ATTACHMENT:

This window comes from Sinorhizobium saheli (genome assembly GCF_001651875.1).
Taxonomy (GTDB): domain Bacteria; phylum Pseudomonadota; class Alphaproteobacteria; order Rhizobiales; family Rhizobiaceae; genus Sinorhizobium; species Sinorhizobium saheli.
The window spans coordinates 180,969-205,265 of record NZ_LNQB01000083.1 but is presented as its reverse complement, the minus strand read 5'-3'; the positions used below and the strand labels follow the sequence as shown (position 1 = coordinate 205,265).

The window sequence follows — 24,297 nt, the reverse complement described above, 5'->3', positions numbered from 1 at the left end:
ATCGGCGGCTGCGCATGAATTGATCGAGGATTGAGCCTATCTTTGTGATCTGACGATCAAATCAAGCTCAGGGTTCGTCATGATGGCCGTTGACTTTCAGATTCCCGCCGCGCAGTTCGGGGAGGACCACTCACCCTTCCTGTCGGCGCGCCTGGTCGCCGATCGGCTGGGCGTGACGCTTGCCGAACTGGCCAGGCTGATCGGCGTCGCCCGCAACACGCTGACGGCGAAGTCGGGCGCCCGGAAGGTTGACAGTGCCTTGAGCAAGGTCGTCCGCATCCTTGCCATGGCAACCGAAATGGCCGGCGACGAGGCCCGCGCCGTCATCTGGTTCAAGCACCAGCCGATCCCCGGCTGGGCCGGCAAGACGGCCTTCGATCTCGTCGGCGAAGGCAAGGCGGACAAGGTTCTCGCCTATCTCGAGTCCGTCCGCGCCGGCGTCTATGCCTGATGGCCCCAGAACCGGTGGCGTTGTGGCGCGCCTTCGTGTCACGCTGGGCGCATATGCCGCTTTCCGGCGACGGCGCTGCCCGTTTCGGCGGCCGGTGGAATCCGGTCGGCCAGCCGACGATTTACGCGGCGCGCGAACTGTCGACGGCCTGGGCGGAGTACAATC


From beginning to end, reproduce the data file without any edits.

This window comes from Sinorhizobium saheli (genome assembly GCF_001651875.1).
Taxonomy (GTDB): domain Bacteria; phylum Pseudomonadota; class Alphaproteobacteria; order Rhizobiales; family Rhizobiaceae; genus Sinorhizobium; species Sinorhizobium saheli.
The window spans coordinates 180,969-205,265 of record NZ_LNQB01000083.1 but is presented as its reverse complement, the minus strand read 5'-3'; the positions used below and the strand labels follow the sequence as shown (position 1 = coordinate 205,265).

The window sequence follows — 24,297 nt, the reverse complement described above, 5'->3', positions numbered from 1 at the left end:
ATCGGCGGCTGCGCATGAATTGATCGAGGATTGAGCCTATCTTTGTGATCTGACGATCAAATCAAGCTCAGGGTTCGTCATGATGGCCGTTGACTTTCAGATTCCCGCCGCGCAGTTCGGGGAGGACCACTCACCCTTCCTGTCGGCGCGCCTGGTCGCCGATCGGCTGGGCGTGACGCTTGCCGAACTGGCCAGGCTGATCGGCGTCGCCCGCAACACGCTGACGGCGAAGTCGGGCGCCCGGAAGGTTGACAGTGCCTTGAGCAAGGTCGTCCGCATCCTTGCCATGGCAACCGAAATGGCCGGCGACGAGGCCCGCGCCGTCATCTGGTTCAAGCACCAGCCGATCCCCGGCTGGGCCGGCAAGACGGCCTTCGATCTCGTCGGCGAAGGCAAGGCGGACAAGGTTCTCGCCTATCTCGAGTCCGTCCGCGCCGGCGTCTATGCCTGATGGCCCCAGAACCGGTGGCGTTGTGGCGCGCCTTCGTGTCACGCTGGGCGCATATGCCGCTTTCCGGCGACGGCGCTGCCCGTTTCGGCGGCCGGTGGAATCCGGTCGGCCAGCCGACGATTTACGCGGCGCGCGAACTGTCGACGGCCTGGGCGGAGTACAATC